Born: Aug. 11, 1982. Ht.: 6-1. Wt.: 180. Bats: R. Throws: R. Career Transactions: Signed by Marlins out of Dominican Republic, Aug. 15, 2001. Signed by: Louie Eljaua.

 

Perhaps no one in the Marlins system, Jason Stokes included, puts on the batting-practice exhibitions Sosa does. He has bat speed that rates a 75 on the 20-80 scouting scale and tremendous raw power, but that has yet to translate into game situations. His pitch recognition is lacking and he's too aggressive at the plate. Hoping to calm him down and unlock that power, Florida moved Sosa from third base to left field at their year-end minicamp. He has a strong arm and quick feet, so he could return to the hot corner, but the Marlins want him to focus on his hitting. Sosa is a below-average runner, and his speed wasn't helped by a mildly sprained knee that led to three stints on the disabled list last year. A hard worker, he spent long hours with roving hitting instructor John Mallee trying to stay back on balls and stop beating them into the ground. Sosa probably will return to low Class A Greensboro in 2005.

 

*drools*

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I watched a couple NCAA Super Regional games last season with Vargas and Davis in it last year, and I must say Davis is a terrific defensive catcher, he just lacks power at this point, he's a pretty skinny guy, and if he puts on some muscle he could be very good. He seemed to be a good contact guy, but was basically just a singles hitter.

 

Definitely someone I'll be keeping my eye on.

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I watched a couple NCAA Super Regional games last season with Vargas and Davis in it last year, and I must say Davis is a terrific defensive catcher, he just lacks power at this point, he's a pretty skinny guy, and if he puts on some muscle he could be very good. He seemed to be a good contact guy, but was basically just a singles hitter.

 

Definitely someone I'll be keeping my eye on.

723975[/snapback]

Hitters take time to mature. Im sure he hits his share of doubles because hes projected to develop above avg power. As he grows older those doubles should start becoming homers.

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I watched a couple NCAA Super Regional games last season with Vargas and Davis in it last year, and I must say Davis is a terrific defensive catcher, he just lacks power at this point, he's a pretty skinny guy, and if he puts on some muscle he could be very good. He seemed to be a good contact guy, but was basically just a singles hitter.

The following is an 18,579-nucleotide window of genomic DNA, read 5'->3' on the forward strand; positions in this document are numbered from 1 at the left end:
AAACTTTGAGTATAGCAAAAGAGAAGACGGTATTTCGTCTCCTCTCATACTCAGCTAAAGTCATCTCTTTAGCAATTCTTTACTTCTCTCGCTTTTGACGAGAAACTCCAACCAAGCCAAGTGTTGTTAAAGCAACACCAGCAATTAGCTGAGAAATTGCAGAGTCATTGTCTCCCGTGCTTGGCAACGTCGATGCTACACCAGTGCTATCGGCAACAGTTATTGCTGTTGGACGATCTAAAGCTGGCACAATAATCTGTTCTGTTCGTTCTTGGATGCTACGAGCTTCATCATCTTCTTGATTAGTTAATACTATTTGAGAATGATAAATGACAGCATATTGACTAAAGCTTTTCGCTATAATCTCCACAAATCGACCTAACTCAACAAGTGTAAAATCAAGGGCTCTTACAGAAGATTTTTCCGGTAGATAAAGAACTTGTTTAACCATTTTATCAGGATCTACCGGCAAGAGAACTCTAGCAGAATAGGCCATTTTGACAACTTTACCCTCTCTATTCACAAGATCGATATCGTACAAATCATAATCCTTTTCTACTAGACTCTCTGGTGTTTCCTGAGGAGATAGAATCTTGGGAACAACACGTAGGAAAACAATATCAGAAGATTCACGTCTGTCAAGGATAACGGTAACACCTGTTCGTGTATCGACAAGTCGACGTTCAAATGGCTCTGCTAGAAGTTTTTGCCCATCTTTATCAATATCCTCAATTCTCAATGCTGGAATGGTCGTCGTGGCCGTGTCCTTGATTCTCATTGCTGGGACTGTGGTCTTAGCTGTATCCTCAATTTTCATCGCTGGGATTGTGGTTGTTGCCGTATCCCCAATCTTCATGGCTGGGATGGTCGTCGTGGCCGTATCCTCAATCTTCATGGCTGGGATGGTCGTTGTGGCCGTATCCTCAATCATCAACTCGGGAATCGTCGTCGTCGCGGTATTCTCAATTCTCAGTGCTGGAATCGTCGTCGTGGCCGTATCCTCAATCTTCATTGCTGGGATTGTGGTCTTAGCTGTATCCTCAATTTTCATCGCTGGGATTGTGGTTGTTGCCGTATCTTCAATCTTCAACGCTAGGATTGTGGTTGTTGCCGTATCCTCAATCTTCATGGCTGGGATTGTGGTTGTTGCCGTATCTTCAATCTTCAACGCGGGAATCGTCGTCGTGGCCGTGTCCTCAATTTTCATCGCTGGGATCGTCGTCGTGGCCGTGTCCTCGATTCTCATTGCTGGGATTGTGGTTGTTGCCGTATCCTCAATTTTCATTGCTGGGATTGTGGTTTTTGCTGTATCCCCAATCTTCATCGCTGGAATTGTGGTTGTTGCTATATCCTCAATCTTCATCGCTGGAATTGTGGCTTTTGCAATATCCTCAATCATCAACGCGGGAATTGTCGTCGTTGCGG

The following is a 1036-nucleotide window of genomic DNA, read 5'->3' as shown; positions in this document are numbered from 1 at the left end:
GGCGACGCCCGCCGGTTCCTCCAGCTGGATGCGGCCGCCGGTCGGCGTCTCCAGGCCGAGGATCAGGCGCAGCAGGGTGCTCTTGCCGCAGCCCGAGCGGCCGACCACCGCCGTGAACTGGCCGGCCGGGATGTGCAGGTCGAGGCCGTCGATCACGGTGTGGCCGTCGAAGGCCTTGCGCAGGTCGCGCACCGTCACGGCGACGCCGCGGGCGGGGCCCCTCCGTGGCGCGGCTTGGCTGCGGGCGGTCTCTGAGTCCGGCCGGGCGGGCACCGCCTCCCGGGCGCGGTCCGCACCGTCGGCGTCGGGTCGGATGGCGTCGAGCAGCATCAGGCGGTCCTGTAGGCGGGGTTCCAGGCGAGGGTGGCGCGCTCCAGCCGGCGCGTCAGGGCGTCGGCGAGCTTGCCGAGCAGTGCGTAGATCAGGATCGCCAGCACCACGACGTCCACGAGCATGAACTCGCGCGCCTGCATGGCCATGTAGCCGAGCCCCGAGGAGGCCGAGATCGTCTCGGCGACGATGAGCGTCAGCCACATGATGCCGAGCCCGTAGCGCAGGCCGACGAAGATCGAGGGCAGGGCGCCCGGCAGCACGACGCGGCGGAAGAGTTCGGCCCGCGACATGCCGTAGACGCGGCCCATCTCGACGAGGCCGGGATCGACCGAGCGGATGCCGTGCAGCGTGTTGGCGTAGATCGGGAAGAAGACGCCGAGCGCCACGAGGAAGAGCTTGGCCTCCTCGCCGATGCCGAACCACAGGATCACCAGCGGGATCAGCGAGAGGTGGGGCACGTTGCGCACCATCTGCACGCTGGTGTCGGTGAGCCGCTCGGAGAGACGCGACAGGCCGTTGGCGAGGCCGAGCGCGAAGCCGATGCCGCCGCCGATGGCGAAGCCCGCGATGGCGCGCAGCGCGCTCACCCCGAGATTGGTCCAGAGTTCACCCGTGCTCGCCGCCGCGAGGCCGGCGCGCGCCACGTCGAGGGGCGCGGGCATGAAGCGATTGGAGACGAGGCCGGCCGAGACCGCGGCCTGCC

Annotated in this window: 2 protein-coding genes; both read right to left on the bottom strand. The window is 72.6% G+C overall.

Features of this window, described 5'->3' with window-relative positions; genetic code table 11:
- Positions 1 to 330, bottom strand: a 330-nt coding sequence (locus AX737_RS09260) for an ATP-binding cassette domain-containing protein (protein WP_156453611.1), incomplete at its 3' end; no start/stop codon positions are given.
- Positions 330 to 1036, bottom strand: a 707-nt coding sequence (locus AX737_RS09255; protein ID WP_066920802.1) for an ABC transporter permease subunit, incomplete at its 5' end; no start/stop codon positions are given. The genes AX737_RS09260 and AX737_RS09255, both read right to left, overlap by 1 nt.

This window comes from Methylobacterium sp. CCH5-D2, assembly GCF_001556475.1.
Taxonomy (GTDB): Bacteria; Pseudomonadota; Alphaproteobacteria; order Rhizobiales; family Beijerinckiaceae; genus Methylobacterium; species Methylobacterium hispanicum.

Definitely someone I'll be keeping my eye on.

723975[/snapback]

 

I'll take a Jason Kendall anyday...

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I watched a couple NCAA Super Regional games last season with Vargas and Davis in it last year, and I must say Davis is a terrific defensive catcher, he just lacks power at this point, he's a pretty skinny guy, and if he puts on some muscle he could be very good. He seemed to be a good contact guy, but was basically just a singles hitter.

 

Definitely someone I'll be keeping my eye on.

723975[/snapback]

 

I'll take a Jason Kendall anyday...

723978[/snapback]

:blink:

 

where did that come from?

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I watched a couple NCAA Super Regional games last season with Vargas and Davis in it last year, and I must say Davis is a terrific defensive catcher, he just lacks power at this point, he's a pretty skinny guy, and if he puts on some muscle he could be very good.? He seemed to be a good contact guy, but was basically just a singles hitter.

 

Definitely someone I'll be keeping my eye on.

723975[/snapback]

 

I'll take a Jason Kendall anyday...

723978[/snapback]

:blink:

 

where did that come from?

723990[/snapback]

 

Singles hitting catcher with limited power and good speed? Doesn't remind you of anyone?

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I watched a couple NCAA Super Regional games last season with Vargas and Davis in it last year, and I must say Davis is a terrific defensive catcher, he just lacks power at this point, he's a pretty skinny guy, and if he puts on some muscle he could be very good. He seemed to be a good contact guy, but was basically just a singles hitter.

 

Definitely someone I'll be keeping my eye on.

723975[/snapback]

 

I'll take a Jason Kendall anyday...

723978[/snapback]

:blink:

 

where did that come from?

723990[/snapback]

 

Singles hitting catcher with limited power and good speed? Doesn't remind you of anyone?

724012[/snapback]

Sorry, I misread that..... I thought you said "Ill take Jason Kendall over him anyday"

 

no, im not drunk.